GRAND RAPIDS – With the Michigan Marching Band playing “The Victors” and cannons firing a 21-gun salute on the tarmac of the Gerald R. Ford International Airport, pall bearers returned the body of former President Gerald Ford to his native Grand Rapids Tuesday afternoon after a state funeral at the National Cathedral in Washington.

Sarah Royce
The Michigan Marching Band stands by as a hearse, carrying the remains of former President Gerald Ford, drives past after arriving at the Gerald R. Ford International Airport on Tuesday in Grand Rapids. (AP PHOTO)
Sarah Royce
A group of mourners gather to look at mementos left in front of the sign for the Gerald Ford Museum in Grand Rapids on Tuesday. Among the tokens were American flags and Michigan paraphernalia. (ANGELA CESERE/Daily)

Thousands of people, many waving American flags and wearing University apparel, lined the streets of Grand Rapids as a motorcade carried Ford’s coffin from the airport to the Gerald Ford Presidential Museum in downtown Grand Rapids.

Rick and Tom Dood stood on the side of the road with a large block “M” flag draped over the fence in front of them. The brothers did not attend the University, but said Ford was a “Michigan Man,” and so it seemed appropriate to display the University flag.

“This is history being made for Grand Rapids, and we want to be part of that history,” Tom Dood said.

A private memorial service was held for the Ford family and guests when the coffin arrived at the museum Tuesday afternoon. There, University President Mary Sue Coleman placed a wreath on Ford’s coffin to honor the University’s best known alum.

Ford was buried on the grounds of his presidential museum yesterday.

He always expressed a deep love for his hometown of Grand Rapids. He grew up there and represented the city in Congress for 25 years before serving as vice president and then president. Even after retiring to California, Ford often thought of his hometown. “When I wake up at night and can’t sleep, I remember Grand Rapids,” Ford said in an interview with the New York Daily News in May.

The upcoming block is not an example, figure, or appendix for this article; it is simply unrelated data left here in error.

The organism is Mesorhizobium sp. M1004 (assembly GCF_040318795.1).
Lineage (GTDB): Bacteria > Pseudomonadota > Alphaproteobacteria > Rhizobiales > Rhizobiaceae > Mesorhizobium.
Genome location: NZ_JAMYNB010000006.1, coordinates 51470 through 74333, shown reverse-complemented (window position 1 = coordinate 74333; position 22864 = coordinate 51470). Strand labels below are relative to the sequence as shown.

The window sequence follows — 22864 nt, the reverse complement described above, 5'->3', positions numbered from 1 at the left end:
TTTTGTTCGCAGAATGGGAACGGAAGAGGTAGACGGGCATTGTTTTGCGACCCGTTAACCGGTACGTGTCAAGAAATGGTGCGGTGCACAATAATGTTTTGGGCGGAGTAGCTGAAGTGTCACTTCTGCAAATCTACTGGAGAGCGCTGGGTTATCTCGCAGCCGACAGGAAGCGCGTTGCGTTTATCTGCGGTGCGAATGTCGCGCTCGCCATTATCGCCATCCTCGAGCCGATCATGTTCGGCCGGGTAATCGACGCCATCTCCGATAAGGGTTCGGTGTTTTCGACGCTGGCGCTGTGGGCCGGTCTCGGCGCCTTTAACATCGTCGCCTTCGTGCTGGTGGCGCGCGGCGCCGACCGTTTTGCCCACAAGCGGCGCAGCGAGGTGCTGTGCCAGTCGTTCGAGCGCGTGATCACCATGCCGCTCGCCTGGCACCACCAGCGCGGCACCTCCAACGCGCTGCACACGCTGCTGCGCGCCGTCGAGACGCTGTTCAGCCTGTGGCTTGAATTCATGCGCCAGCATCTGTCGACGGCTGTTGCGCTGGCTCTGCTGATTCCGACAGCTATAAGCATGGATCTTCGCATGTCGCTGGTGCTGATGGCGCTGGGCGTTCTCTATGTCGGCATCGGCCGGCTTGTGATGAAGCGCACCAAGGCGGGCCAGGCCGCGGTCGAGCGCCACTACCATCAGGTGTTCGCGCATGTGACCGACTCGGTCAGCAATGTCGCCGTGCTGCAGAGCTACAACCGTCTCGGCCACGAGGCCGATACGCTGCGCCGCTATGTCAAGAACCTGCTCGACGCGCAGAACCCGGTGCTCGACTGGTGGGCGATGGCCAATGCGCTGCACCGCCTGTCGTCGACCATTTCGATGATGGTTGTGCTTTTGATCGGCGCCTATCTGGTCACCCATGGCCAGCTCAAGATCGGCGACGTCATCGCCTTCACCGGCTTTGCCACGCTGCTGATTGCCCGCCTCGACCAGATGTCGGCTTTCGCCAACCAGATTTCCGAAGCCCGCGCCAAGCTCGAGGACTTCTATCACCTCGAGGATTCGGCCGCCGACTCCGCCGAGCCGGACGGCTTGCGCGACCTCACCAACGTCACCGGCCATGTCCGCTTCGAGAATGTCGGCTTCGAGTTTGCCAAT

The people of Grand Rapids seemed to love Ford, too.

Thousands of them were eager to pay their final respects to the city’s native son. According to estimates from the military, which arranged the ceremonies, more than 57,000 people filed past Ford’s coffin during the overnight visitation to bid farewell to the only president who called Michigan home.

Some of those who paid their respects said Ford directly touched their lives.

Don Kuiper, who waited outside the airport for Ford’s casket to arrive, credits the former president with potentially saving his life. In 1968, at the height of the Tet Offensive, Kuiper’s Army Reserves medical unit was scheduled to depart for a tour of duty in Vietnam. Kuiper and his fellow soldiers appealed to then-Congressman Ford for assistance.

“Ford intervened on our behalf and kept our unit stateside,” Kuiper said.

Ford realized that the departure of the unit would have devastated the Grand Rapids Hospital, where many of the men in his unit worked. He had arranged for a unit from Cincinnati go instead, Kuiper said.

Paul Schulte, who graduated from the University in 1959, brought his young grandson with him to visit Ford’s coffin. Schulte said his 5-year-old son wrote a condolence letter to Ford after he lost the 1976 election to Jimmy Carter, and he was surprised to receive a detailed thank-you note back from the Ford White House.

For Kinesiology junior Jessica Cox, one of the 150 members of the Michigan Marching Band who played when the president’s coffin arrived at the airport, participating in the funeral of a former president was a great honor.

“You can never get an honor greater than this,” Cox said. “It’s a big deal and I just wanted to be a part of it.”

Cox and the other members of the marching band flew directly to Grand Rapids from California after playing at the Rose Bowl. She said despite being awake for 48 hours, members of the band were proud to play for the president.

“(The mood) wasn’t as sad as I thought it was going to be,” she said. “We were all proud to be there.”

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